Dsungaripteridae

Summary

Dsungaripterids
Temporal range: Early Cretaceous Possible Late Jurassic record[1]
Dsungaripterus.jpg
Restored skeleton of Dsungaripterus weii
Scientific classification e
Kingdom: Animalia
Phylum: Chordata
Order: Pterosauria
Suborder: Pterodactyloidea
Clade: Dsungaripteromorpha
Family: Dsungaripteridae
Young, 1964
Type species
Dsungaripterus weii
Young, 1964
Genera

Dsungaripteridae is a group of pterosaurs within the suborder Pterodactyloidea.[4] They were robust pterosaurs with good terrestrial abilities and flight honed for inland settings.[5]

Classification

In 1964 Young created a family to place the recently found Chinese genus Dsungaripterus. Later on, also Noripterus (then now with the name "Phobetor" which was already occupied, therefore the quotation marks) were assigned to the family.

In 2003, Alexander Kellner gave the exact definition as a clade:[6] the group was composed out of the latest common ancestor of Dsungaripterus, Noripterus and “Phobetor”, and all its descendants. As synapomorphies he gave the next six characteristics: a relatively small eye-socket, which is placed high up the skull; an opening below the eye-socket; a high ridge across the snout, which starts in front of the nasal opening and ends behind the eye-sockets; the maxilla reaches out down- and backwards; the absence of teeth in the first part of the jaws; the teeth in the back of the upper jaw are the biggest; the teeth have a wide oval basis. Kellner pointed out all members of the group, except for Dsungaripterus itself, were known from fragmentary remains, so only the last characteristic could be established for sure in all members.[6]

Also Domeykodactylus and Lonchognathosaurus were assigned to the group. They are medium-sized forms, adapted to eating hard-shelled creatures, which they grind with their flat teeth.

In the same year, David Unwin gave a slightly different definition: the last common ancestor of Dsungaripterus weii and Noripterus complicidens, and all its descendants.[7]

The known Dsungaripteridae range from the Late Jurassic to the Cretaceous (Hauterivian). The group belongs to the Dsungaripteroidea sensu Unwin and is presumably relatively closely related to the Azhdarchoidea. According to Unwin, Germanodactylus is the sister taxon to the group, but his analyses have this outcome as the only ones. According to an analysis by Brian Andres from 2008, the Dsungaripteridae are closely related to the Tapejaridae, what would actually make them members of the Azhdarchoidea.[8]

The earliest known fossils attributed to this group are from the Early Cretaceous of Chile, belonging to the species Domeykodactylus ceciliae.[9] The last known dsungaripteroid species is Lonchognathosaurus acutirostris, from the Albian-age Lower Cretaceous Lianmuqin Formation of Xinjiang, China, about 112 million years ago.[10]

Recent examinations of Dsungaripterus' palate confirm an azhdarchoid interpretation.[11]

Family tree

Below is a cladogram showing the results of a phylogenetic analysis presented by Andres, Clark & Xu, 2014.[12]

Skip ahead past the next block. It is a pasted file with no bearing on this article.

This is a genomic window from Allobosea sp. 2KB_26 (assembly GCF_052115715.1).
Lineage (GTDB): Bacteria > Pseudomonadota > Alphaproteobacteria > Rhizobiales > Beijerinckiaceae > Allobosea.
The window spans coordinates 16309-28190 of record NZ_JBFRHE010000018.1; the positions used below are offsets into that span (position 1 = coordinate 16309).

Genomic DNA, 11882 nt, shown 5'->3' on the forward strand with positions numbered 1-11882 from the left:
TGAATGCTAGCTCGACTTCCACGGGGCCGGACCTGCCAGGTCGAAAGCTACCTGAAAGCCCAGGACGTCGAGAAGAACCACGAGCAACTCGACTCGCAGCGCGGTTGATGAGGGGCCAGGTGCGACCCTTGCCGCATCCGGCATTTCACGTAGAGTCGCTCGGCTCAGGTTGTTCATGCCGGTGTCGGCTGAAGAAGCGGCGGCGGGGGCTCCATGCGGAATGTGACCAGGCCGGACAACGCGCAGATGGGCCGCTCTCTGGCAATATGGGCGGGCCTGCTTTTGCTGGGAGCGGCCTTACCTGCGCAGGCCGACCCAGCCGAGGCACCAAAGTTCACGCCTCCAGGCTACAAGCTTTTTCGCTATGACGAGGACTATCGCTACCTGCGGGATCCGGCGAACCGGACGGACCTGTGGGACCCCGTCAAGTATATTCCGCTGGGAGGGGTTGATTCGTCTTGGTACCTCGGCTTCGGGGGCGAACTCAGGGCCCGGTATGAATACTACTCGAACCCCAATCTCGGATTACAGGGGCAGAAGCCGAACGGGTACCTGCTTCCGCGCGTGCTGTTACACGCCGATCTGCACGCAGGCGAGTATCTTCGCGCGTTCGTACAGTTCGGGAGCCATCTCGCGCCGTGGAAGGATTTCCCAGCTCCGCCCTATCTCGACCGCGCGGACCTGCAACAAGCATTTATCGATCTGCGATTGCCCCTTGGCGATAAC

Dsungaripteromorpha 

Thalassodromidae

 Dsungaripteridae 

Noripterus

Dsungaripterinae

Domeykodactylus

Dsungaripterus

References

  1. ^ Unwin, David M.; Heinrich, Wolf-Dieter (1999). "On a pterosaur jaw from the Upper Jurassic of Tendaguru (Tanzania)". Mitteilungen aus dem Museum für Naturkunde in Berlin, Geowissenschaftliche Reihe. 2: 121–134.
  2. ^ Jaime A. Headden and Hebert B.N. Campos (2014). "An unusual edentulous pterosaur from the Early Cretaceous Romualdo Formation of Brazil". Historical Biology: An International Journal of Paleobiology. in press (7): 1–12. doi:10.1080/08912963.2014.904302.
  3. ^ Bonaparte, J.F., and Sanchez, T.M. (1975). Restos de un pterosaurio Puntanipterus globosus de la formación La Cruz provincia San Luis, Argentina. Actas Primo Congresso Argentino de Paleontologia e Biostratigraphica 2:105-113. [Spanish]
  4. ^ Unwin, David M. (2006). The Pterosaurs: From Deep Time. New York: Pi Press. p. 273. ISBN 0-13-146308-X.
  5. ^ Witton, Mark (2013). Pterosaurs: Natural History, Evolution, Anatomy. Princeton University Press. p. 51. ISBN 978-0691150611.
  6. ^ a b Kellner, A.W.A., 2003. Pterosaur phylogeny and comments on the evolutionary history of the AN group. In: Buffetaut, E., Mazin, J.M. (Eds.), Evolution and Palaeobiology of Pterosaurs. Geological Society, London, Special Publication 217, 105–137.
  7. ^ Unwin, D. M., (2003). "On the phylogeny and evolutionary history of pterosaurs." Pp. 139-190. in Buffetaut, E. & Mazin, J.-M., (eds.) (2003). Evolution and Palaeobiology of Pterosaurs. Geological Society of London, Special Publications 217, London, 1-347.
  8. ^ Andres, B.; Ji, Q. (2008). "A new pterosaur from the Liaoning Province of China, the phylogeny of the Pterodactyloidea, and convergence in their cervical vertebrae". Palaeontology. 51 (2): 453–469. doi:10.1111/j.1475-4983.2008.00761.x.
  9. ^ D. M. Martill, E. Frey, G. C. Diaz and C. M. Bell. 2000. Reinterpretation of a Chilean pterosaur and the occurrence of Dsungaripteridae in South America. Geological Magazine 137(1):19-25.
  10. ^ Maisch, M.W.; Matzke, A.T.; Sun, Ge (2004). "A new dsungaripteroid pterosaur from the Lower Cretaceous of the southern Junggar Basin, north-west China". Cretaceous Research. 25 (5): 625–634. doi:10.1016/j.cretres.2004.06.002.
  11. ^ https://peerj.com/articles/8741/
  12. ^ Andres, B.; Clark, J.; Xu, X. (2014). "The Earliest Pterodactyloid and the Origin of the Group". Current Biology. 24 (9): 1011–6. doi:10.1016/j.cub.2014.03.030. PMID 24768054.